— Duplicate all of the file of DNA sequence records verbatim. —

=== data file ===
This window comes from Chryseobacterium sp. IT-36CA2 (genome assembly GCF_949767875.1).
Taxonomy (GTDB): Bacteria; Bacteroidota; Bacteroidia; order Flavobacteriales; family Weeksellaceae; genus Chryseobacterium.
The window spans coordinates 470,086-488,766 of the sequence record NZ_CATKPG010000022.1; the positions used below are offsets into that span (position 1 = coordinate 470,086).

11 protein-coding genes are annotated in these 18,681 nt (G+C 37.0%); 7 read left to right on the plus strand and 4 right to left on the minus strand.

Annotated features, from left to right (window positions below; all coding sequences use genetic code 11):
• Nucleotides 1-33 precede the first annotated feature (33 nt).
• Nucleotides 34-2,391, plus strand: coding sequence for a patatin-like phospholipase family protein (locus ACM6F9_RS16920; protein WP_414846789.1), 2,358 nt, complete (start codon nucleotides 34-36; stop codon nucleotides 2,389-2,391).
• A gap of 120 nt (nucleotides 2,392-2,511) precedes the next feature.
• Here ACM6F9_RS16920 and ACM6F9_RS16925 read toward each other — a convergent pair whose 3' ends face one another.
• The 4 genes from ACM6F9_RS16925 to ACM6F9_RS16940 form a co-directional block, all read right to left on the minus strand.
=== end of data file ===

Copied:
This window comes from Chryseobacterium sp. IT-36CA2 (genome assembly GCF_949767875.1).
Taxonomy (GTDB): Bacteria; Bacteroidota; Bacteroidia; order Flavobacteriales; family Weeksellaceae; genus Chryseobacterium.
The window spans coordinates 470,086-488,766 of the sequence record NZ_CATKPG010000022.1; the positions used below are offsets into that span (position 1 = coordinate 470,086).

11 protein-coding genes are annotated in these 18,681 nt (G+C 37.0%); 7 read left to right on the plus strand and 4 right to left on the minus strand.

Annotated features, from left to right (window positions below; all coding sequences use genetic code 11):
• Nucleotides 1-33 precede the first annotated feature (33 nt).
• Nucleotides 34-2,391, plus strand: coding sequence for a patatin-like phospholipase family protein (locus ACM6F9_RS16920; protein WP_414846789.1), 2,358 nt, complete (start codon nucleotides 34-36; stop codon nucleotides 2,389-2,391).
• A gap of 120 nt (nucleotides 2,392-2,511) precedes the next feature.
• Here ACM6F9_RS16920 and ACM6F9_RS16925 read toward each other — a convergent pair whose 3' ends face one another.
• The 4 genes from ACM6F9_RS16925 to ACM6F9_RS16940 form a co-directional block, all read right to left on the minus strand.